Our geese do a pretty good job of converting grass to flesh, that is for sure, and as hardy as the things are, well, they are a good bird to have…

    We'd love to have our geese lay and set–they laid a looonnnngggg time last year, and haven't taken back up this winter. I'm hoping that they will. We don't have a separate area for them, but our hens are afraid of the geese, so they kind of try to avoid being anywhere near them…lol…plus, they have their “favorite” nesting boxes, well above the floor level.

    Good luck getting them to set/hatch…

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  2. I found your blog while browsing around, and have been reading for a few months. What do you feed your geese over the winter? Most sources I've found have said grain, but that doesn't seem right to me. I've been feeding mine soaked alfalfa pellets with a little bit of grain mixed in, and they seem to be doing fine. I'm always interested in more ideas, though!

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  3. Mel –

    Alfalfa isn't a bad idea. Ours get some of that (they swipe it from the sheep), but in the winter they mostly get grain in the form of 16% chicken layer ration. Because of the way our barn is set up, we have limited confinement areas in winter; the geese (and ducks) end up eating the same thing our laying hens eat. In the summer, we lock the geese out on pasture before we feed the hens, and feed the hens again in the evening before letting the geese back in. But all birds are basically locked up in the same space for the winter. We don't mind, though — we WANT the geese to be getting a nice layer supplement, so they can produce some good eggs for us this winter/spring. And the ducks should also begin laying soon — so, again, we don't mind their getting the layer ration.

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  4. The comment about your Ukrainian neighbor's use for the goose eggs took me back…

    When I was a lad, some friends at the local Ukrainian Catholic church (St. Joseph's on Chicago's northwest side) taught me the Ukrainian method for Easter egg decorating.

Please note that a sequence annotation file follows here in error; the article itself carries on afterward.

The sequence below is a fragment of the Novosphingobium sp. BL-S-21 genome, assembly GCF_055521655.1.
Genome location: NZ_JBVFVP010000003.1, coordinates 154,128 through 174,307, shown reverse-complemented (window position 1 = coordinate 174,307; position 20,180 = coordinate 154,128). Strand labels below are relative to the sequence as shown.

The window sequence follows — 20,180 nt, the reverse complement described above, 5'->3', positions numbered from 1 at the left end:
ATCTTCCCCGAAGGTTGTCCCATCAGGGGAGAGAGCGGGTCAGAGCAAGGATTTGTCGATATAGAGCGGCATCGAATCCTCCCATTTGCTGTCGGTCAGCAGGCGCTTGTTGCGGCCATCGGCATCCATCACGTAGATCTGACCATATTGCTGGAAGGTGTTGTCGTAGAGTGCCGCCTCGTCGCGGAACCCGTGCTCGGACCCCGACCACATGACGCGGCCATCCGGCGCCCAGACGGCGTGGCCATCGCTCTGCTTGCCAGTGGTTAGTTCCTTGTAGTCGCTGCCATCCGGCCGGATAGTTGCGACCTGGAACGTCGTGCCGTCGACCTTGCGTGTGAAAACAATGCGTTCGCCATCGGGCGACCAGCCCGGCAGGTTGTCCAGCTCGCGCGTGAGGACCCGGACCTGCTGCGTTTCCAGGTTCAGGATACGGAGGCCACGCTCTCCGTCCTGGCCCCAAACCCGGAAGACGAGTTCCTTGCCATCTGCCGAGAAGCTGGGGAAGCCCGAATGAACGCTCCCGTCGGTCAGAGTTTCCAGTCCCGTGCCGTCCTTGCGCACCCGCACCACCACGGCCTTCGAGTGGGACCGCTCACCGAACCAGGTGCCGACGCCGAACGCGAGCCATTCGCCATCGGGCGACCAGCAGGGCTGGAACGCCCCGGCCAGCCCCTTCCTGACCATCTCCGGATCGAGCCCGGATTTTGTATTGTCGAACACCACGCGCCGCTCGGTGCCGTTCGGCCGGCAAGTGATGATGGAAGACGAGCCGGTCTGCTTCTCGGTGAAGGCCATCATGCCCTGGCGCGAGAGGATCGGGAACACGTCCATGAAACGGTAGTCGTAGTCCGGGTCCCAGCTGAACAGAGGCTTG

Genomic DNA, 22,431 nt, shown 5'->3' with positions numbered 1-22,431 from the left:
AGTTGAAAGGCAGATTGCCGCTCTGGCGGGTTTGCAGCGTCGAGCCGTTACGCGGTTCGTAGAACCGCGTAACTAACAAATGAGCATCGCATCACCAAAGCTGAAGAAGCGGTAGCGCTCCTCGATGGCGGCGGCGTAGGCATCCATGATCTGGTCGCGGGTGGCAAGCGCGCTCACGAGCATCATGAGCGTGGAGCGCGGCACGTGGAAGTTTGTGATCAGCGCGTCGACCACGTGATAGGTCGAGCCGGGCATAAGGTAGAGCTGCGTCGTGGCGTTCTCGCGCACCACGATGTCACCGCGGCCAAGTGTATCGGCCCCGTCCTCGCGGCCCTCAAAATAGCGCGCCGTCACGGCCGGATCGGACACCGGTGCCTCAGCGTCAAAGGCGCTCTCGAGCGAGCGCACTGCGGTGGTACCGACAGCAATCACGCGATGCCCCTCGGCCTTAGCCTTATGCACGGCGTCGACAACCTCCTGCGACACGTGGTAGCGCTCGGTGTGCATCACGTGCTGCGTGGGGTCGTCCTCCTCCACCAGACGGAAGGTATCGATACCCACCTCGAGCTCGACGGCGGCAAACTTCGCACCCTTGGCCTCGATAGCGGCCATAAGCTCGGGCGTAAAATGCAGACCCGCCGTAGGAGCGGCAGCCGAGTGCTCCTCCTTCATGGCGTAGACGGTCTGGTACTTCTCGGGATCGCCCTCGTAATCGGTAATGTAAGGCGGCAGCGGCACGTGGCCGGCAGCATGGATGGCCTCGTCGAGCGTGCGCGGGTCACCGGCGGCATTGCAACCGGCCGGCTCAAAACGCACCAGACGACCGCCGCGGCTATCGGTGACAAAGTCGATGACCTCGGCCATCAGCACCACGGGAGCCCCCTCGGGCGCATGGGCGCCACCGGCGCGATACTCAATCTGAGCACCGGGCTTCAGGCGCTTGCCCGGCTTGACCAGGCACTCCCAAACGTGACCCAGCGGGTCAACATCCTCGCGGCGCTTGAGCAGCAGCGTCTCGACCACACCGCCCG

So labor-intensive, and such slow progress… but well worthwhile. The normal American method of using crayons instead of a hot wax pen just doesn't compare.

    The goose egg idea may sound like it would make it easier, but if I know their methods, it just means five times the work and five times the beauty.

    Maybe you can post a picture of a finished one next Easter-time, so we can see one of the more attractive uses for geese?

    Cheers,
    JFD

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  5. TYF,

    Thank you for telling me about your setup. Last winter I kept the waterfowl with the chickens, but they ate so much feed and got a little too fat, I thought. So this year I have them separated. The grain that I mix in with the alfalfa is my 16% layer feed, so that's good.

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  6. I posted that…

    And then yesterday we got our first egg of the year (first goose egg in a looooong time). Got our second one this morning. 🙂 A very happy day around here, as the chickens have also started to lay again more regularly (we were getting one egg a day for months. Now we're getting 3-4, most days (with 5 hens, one chick, and one rooster, that's really not too bad. Now if I can just figure out which one of them is not laying at all….lol.

    Oh–we have ours housed together, chickens, geese, and duck. They all get released at the same time. Mostly, the geese just eat all of the grass they can get their bills on. And the occasional bit of kitchen leftovers, if the dogs don't jump on it fast enough. And dog food (ditto). But they get the usual laying mash in the feeder, like the chickens do.